We must spend our time looking at God then looking at self then looking at God again then looking at self. Looking only at God leads to external religion and a false sense of self, living the lie of a pretend self that never exposes the reality of our inner self to God and others. Looking only at Self leads to neurosis and self-fixation. We want/need personal, experiential knowledge of God and self. The real knowledge that transforms.

Fooling Yourself

The Christian life involves a transformation of the self that occurs only when God and self are both deeply known. Today in the Evangelical church, we have focused on knowing God and serving God while we tending to ignore knowing ourselves. When we do this, the True Self never engages God. We then live out of a false image of Self in relationships that we begin to believe is the True Self. This produces a well- crafted external Religion along with an internal spiritual poverty because our True Self, the self that God knows, never engages Him. The consequences are great: broken homes, divorces, shipwrecked ministries, burnout, hurt and pain. Our self-ignorance has crated a gap between appearance and reality. We have become so good at faking it, we have even fooled ourselves!

Knowing God and Knowing Self

There is only one problem on which all my existence, my peace, and my happiness depend: to discover myself in discovering God. If I find Him I will find myself and if I find my true self I will find Him.” – Thomas Merton

Look at who would agree with the above quote. In his introduction to The Institutes, Calvin claims,  “There is no deep knowing of God without a deep knowing of self and no deep knowing of self without a deep knowing of God.”

Moreover, Augustine writes, “I desire to know God and the soul. Nothing more? Nothing whatever.” He prays: “Let me know myself, let me know thee.”

So if the goal of the Christian Life is transformation, then transformation begins with Knowing the Self that God knows. True Knowing of  self demands that we know our self as known by God, and true knowing of God demands that we know God not just as an abstraction or as objective data but in and through our lived experience. Knowledge puffs up, but Experiential Knowledge of God and Self brings Humility. The Christian life involves a transformation of the self that occurs only when God and self are both deeply known.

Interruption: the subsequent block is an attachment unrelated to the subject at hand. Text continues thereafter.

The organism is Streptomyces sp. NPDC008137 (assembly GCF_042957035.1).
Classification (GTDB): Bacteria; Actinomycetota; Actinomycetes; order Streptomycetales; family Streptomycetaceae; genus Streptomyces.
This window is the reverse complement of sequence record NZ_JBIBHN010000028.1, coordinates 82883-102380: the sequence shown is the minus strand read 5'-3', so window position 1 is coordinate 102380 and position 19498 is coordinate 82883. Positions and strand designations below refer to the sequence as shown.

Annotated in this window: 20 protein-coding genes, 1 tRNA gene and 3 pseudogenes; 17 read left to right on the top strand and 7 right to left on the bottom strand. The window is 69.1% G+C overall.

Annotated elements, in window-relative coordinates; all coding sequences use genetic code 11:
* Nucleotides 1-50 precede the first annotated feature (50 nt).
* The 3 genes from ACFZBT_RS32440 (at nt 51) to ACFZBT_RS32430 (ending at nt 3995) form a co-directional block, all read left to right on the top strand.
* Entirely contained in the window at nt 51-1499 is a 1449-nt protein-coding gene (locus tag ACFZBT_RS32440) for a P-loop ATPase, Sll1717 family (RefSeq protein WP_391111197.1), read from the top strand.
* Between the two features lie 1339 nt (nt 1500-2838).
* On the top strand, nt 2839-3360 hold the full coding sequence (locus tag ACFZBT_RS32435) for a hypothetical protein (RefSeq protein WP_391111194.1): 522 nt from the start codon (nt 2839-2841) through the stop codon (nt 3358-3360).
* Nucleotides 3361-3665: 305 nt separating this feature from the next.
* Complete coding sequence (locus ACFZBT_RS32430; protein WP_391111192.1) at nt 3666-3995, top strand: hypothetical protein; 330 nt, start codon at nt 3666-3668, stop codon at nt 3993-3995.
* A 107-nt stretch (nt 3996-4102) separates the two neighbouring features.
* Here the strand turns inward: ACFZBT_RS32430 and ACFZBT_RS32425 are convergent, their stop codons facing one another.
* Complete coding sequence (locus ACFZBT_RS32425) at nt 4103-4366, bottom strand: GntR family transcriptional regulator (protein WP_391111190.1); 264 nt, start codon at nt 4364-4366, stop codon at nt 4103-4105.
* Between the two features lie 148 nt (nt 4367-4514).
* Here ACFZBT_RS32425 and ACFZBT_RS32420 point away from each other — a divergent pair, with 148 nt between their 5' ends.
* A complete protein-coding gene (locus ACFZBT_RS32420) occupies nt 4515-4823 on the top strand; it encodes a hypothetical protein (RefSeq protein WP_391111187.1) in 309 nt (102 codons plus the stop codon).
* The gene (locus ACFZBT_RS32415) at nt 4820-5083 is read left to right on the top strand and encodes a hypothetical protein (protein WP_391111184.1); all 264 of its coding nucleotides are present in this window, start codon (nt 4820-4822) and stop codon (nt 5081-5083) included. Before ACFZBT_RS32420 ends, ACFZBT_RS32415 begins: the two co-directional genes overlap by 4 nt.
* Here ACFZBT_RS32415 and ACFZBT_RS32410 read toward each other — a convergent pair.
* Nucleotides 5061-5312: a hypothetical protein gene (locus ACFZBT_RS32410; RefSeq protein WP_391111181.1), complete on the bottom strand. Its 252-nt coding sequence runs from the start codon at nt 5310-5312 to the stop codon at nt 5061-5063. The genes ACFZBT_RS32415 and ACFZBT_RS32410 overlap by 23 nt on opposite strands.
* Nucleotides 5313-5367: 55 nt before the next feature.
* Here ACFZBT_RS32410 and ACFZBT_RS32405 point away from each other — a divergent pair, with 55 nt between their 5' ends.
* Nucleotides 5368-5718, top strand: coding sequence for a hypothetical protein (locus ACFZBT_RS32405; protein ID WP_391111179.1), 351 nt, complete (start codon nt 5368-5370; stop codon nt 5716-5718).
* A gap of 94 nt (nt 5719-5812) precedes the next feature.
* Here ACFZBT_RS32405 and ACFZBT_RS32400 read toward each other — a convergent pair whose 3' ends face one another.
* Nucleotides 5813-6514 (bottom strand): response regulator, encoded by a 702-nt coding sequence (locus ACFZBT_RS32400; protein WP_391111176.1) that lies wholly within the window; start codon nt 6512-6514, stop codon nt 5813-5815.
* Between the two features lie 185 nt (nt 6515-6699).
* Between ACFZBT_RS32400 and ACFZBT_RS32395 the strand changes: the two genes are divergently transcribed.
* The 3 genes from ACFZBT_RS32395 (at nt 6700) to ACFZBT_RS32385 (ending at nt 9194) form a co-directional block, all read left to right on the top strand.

The Most Important Thing

What is the most important thing for your existence?  In seeking to answer such a question, most Christians would say …. “Finding God, Knowing God, Loving God, or Serving God.” Others might give an answer about connecting to Christ‘s body, the Church or mention relationship with others. But very few would make any reference to Self or Knowing Self.

We are taught to deny self, to forget Self, even to put self last. Many, including myself, have taught that if you want J-O-Y, you must live a life with the following priorities in this order: Jesus first, Others second and You last. To say that we need to Know Self sounds liberal, new age or like pop psychology. But the ignoring of Knowing Self has cost us dearly.

I confess that in my years in the ministry of helping people grow spiritually, I have focused almost exclusively on helping people Know God and have spent little time helping them Know Self.  But I have discovered that there is a strong interconnectedness and an interdependence between the Knowing of God and the Knowing of Self. (Knowing Self in God).

Thomas Merton (d.1968),  a trappist monk from the Abbey of Gethsami in Kentucky who has been widely read by evangelicals answers the question from above, “What is the most important thing for our existence?” He says:

There is only one problem on which all my existence, my peace, and my happiness depend: to discover myself in discovering God. If I find Him I will find myself and if I find my true self I will find Him.”